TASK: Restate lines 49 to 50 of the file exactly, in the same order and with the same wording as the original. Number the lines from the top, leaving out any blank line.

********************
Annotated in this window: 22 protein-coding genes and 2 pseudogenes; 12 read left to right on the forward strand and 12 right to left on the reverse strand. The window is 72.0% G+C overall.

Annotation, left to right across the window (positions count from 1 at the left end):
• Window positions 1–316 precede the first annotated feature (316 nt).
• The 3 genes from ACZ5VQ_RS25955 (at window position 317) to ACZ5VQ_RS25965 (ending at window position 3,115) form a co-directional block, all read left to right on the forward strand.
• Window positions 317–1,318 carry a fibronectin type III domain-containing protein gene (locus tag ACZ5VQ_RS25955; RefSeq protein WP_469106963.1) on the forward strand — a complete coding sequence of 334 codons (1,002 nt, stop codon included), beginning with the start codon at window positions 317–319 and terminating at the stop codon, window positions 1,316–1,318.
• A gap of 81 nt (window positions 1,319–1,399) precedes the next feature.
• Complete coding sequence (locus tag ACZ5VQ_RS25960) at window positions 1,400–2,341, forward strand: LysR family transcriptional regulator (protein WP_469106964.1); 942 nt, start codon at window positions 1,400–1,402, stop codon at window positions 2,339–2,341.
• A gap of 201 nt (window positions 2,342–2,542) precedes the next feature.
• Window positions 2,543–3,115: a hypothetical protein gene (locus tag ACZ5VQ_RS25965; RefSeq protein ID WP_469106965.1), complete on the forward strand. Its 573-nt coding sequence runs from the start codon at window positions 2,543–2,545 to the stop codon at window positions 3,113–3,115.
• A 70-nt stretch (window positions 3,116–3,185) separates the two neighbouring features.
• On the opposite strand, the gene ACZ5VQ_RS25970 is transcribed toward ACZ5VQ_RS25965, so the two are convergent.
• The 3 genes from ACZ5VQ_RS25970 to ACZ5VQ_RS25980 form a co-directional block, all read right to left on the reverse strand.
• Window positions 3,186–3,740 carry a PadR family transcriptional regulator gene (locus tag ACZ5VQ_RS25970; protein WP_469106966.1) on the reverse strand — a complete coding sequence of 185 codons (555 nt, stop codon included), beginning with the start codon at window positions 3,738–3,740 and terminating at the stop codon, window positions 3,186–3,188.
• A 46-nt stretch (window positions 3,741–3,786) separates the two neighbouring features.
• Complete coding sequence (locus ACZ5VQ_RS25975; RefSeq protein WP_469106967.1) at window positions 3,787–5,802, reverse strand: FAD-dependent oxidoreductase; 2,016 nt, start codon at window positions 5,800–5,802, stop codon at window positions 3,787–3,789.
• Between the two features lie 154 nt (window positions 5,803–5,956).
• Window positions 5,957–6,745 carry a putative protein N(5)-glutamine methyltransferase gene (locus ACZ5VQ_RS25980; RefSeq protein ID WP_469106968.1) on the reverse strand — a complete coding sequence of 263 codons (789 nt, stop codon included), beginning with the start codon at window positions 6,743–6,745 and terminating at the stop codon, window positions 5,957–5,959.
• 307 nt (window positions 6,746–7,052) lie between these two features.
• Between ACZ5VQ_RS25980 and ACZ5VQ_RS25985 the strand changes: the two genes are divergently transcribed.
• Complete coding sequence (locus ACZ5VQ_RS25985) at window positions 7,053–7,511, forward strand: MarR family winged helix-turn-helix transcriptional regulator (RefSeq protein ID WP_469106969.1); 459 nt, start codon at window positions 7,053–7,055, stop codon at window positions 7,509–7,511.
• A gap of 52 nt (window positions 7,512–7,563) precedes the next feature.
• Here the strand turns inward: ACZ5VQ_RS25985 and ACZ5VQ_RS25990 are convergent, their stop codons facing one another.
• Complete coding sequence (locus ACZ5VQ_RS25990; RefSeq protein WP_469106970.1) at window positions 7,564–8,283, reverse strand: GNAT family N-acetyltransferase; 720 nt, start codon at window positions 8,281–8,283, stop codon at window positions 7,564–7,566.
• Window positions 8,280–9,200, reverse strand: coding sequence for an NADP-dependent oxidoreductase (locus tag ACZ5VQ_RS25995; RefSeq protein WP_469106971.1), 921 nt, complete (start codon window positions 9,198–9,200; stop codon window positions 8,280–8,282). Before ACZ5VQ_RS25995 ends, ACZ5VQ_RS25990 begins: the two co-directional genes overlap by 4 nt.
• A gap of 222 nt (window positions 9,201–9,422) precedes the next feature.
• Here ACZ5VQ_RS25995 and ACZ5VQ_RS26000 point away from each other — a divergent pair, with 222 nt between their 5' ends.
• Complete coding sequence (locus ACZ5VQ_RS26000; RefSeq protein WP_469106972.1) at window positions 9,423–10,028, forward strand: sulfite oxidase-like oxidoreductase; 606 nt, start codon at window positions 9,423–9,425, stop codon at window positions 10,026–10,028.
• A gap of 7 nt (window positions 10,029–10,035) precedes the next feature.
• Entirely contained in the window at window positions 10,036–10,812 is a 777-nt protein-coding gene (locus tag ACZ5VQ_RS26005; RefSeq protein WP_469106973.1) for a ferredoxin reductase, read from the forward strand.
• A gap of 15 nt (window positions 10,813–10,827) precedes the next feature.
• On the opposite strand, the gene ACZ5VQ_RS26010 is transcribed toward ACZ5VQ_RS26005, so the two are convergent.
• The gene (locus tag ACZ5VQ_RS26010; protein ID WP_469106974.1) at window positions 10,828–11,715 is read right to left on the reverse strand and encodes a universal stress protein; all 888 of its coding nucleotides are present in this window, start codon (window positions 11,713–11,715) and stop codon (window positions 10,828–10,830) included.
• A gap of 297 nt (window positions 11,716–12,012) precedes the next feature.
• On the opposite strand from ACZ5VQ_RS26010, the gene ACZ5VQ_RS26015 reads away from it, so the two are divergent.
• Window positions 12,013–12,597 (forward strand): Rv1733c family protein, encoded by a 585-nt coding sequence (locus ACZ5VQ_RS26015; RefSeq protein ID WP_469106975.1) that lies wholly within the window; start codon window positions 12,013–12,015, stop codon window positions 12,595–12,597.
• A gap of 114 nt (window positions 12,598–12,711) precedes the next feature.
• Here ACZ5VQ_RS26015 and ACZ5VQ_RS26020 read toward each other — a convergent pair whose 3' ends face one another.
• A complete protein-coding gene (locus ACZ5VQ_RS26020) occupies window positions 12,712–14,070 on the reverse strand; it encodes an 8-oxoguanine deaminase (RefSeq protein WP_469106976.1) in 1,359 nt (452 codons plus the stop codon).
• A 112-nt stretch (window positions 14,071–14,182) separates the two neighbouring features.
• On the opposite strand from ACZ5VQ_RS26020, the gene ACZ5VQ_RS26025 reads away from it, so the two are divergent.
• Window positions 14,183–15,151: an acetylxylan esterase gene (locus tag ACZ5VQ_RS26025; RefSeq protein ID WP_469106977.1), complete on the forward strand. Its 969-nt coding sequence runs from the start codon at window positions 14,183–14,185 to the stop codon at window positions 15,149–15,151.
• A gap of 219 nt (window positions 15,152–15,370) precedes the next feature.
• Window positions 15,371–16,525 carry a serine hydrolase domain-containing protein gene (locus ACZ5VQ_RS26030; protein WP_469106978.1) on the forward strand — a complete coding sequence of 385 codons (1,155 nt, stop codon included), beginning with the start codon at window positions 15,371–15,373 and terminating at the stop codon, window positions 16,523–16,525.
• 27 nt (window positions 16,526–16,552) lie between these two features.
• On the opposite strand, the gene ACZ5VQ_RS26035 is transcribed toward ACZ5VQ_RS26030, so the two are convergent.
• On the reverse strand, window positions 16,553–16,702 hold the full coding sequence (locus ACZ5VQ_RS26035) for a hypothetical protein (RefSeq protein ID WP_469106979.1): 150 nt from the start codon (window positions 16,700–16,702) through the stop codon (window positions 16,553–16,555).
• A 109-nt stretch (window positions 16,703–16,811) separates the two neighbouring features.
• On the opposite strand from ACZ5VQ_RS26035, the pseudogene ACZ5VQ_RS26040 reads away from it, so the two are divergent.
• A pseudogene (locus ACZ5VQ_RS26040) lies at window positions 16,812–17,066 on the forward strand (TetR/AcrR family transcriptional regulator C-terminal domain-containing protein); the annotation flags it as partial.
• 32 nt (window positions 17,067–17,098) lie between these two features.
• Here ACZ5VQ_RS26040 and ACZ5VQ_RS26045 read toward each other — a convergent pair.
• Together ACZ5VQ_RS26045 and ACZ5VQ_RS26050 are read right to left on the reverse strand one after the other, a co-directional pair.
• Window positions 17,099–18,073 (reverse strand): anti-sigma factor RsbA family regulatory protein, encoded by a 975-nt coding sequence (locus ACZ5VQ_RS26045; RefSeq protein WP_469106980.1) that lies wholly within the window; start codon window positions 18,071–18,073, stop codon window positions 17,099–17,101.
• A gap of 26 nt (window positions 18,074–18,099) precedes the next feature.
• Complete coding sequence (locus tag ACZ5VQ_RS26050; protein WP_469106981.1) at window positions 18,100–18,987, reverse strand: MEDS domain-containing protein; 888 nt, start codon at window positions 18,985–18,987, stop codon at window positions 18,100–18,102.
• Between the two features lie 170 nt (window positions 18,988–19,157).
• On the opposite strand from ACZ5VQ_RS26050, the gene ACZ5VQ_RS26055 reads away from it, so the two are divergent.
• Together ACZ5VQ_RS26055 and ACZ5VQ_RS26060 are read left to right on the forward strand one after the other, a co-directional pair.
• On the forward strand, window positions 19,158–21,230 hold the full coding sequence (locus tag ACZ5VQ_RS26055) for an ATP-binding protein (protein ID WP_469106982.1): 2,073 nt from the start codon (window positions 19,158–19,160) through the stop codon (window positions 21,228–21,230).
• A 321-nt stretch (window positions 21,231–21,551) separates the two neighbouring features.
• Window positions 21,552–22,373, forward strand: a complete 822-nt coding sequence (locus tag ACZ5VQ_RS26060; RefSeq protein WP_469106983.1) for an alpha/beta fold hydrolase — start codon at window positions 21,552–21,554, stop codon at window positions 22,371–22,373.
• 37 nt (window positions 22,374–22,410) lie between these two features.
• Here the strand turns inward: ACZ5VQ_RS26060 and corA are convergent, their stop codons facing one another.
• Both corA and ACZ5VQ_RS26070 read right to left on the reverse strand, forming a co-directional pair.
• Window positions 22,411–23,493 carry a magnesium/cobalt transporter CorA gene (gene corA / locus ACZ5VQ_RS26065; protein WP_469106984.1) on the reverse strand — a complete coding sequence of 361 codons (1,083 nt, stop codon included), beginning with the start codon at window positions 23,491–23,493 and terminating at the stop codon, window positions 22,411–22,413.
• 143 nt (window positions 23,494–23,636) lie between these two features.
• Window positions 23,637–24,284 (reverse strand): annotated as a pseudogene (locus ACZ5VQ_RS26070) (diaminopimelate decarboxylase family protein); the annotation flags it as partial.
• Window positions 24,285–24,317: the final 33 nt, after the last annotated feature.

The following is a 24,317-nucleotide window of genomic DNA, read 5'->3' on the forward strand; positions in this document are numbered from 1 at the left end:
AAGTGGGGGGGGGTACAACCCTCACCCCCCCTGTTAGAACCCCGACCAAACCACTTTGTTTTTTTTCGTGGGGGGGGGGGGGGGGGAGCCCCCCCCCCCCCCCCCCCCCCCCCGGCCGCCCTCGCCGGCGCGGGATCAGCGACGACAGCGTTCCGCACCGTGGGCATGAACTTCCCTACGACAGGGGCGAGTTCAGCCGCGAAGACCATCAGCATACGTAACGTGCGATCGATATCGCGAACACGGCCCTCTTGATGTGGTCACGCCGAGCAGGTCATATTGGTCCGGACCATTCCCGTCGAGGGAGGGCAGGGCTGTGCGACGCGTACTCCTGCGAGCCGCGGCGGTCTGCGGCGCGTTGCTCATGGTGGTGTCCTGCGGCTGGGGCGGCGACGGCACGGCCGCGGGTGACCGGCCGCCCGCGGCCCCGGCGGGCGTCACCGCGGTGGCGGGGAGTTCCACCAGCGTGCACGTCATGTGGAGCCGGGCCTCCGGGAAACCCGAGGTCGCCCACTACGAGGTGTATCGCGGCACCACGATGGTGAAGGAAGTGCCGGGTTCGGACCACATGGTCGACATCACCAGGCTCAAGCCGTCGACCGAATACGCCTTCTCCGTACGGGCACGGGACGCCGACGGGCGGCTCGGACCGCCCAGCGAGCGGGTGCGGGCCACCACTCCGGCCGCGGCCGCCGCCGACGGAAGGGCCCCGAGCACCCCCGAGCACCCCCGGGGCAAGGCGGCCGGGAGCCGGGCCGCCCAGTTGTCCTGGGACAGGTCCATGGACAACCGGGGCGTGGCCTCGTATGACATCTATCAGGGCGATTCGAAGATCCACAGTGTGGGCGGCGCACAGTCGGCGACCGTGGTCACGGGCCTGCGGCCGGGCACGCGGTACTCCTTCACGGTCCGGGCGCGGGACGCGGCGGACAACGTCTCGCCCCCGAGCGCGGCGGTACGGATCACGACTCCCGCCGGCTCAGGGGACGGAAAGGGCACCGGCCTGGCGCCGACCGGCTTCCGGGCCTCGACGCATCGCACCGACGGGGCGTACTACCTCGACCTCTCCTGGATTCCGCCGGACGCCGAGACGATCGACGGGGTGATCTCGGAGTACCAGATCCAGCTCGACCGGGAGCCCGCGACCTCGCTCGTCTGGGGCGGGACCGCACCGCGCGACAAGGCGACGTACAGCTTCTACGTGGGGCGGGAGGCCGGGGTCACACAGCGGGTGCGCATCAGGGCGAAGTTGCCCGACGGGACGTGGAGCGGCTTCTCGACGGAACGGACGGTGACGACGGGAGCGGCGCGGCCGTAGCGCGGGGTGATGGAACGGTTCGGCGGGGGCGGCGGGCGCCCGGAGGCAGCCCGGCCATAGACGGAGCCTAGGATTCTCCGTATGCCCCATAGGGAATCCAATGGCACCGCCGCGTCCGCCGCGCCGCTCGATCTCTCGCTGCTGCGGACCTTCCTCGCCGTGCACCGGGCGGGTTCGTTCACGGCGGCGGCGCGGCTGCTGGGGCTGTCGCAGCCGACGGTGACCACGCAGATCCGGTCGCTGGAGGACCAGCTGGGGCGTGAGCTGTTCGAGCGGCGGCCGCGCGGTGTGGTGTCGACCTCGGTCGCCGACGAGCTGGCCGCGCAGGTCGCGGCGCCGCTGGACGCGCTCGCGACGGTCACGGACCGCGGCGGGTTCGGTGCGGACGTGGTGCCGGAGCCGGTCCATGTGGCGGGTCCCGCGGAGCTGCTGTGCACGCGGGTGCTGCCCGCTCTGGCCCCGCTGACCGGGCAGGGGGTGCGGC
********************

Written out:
• A pseudogene (locus ACZ5VQ_RS26040) lies at window positions 16,812–17,066 on the forward strand (TetR/AcrR family transcriptional regulator C-terminal domain-containing protein); the annotation flags it as partial.
• 32 nt (window positions 17,067–17,098) lie between these two features.